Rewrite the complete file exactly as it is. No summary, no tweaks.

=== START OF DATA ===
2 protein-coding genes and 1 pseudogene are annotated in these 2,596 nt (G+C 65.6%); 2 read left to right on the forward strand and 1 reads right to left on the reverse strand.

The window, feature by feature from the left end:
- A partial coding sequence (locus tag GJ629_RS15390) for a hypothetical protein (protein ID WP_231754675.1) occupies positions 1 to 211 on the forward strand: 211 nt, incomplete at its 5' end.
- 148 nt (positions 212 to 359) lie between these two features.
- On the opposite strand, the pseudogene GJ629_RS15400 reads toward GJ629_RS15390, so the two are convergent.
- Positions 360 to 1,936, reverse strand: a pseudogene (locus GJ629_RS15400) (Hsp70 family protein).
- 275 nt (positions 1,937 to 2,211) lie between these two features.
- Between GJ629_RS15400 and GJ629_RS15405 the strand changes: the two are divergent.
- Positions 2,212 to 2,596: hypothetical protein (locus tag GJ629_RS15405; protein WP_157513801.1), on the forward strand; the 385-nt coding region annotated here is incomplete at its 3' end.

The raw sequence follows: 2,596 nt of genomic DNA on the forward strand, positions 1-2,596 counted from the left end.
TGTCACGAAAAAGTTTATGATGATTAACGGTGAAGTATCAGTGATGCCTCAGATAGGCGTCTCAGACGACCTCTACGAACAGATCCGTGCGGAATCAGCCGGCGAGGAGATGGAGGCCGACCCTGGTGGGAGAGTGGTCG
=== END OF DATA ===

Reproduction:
2 protein-coding genes and 1 pseudogene are annotated in these 2,596 nt (G+C 65.6%); 2 read left to right on the forward strand and 1 reads right to left on the reverse strand.

The window, feature by feature from the left end:
- A partial coding sequence (locus tag GJ629_RS15390) for a hypothetical protein (protein ID WP_231754675.1) occupies positions 1 to 211 on the forward strand: 211 nt, incomplete at its 5' end.
- 148 nt (positions 212 to 359) lie between these two features.
- On the opposite strand, the pseudogene GJ629_RS15400 reads toward GJ629_RS15390, so the two are convergent.
- Positions 360 to 1,936, reverse strand: a pseudogene (locus GJ629_RS15400) (Hsp70 family protein).
- 275 nt (positions 1,937 to 2,211) lie between these two features.
- Between GJ629_RS15400 and GJ629_RS15405 the strand changes: the two are divergent.
- Positions 2,212 to 2,596: hypothetical protein (locus tag GJ629_RS15405; protein WP_157513801.1), on the forward strand; the 385-nt coding region annotated here is incomplete at its 3' end.

The raw sequence follows: 2,596 nt of genomic DNA on the forward strand, positions 1-2,596 counted from the left end.
TGTCACGAAAAAGTTTATGATGATTAACGGTGAAGTATCAGTGATGCCTCAGATAGGCGTCTCAGACGACCTCTACGAACAGATCCGTGCGGAATCAGCCGGCGAGGAGATGGAGGCCGACCCTGGTGGGAGAGTGGTCG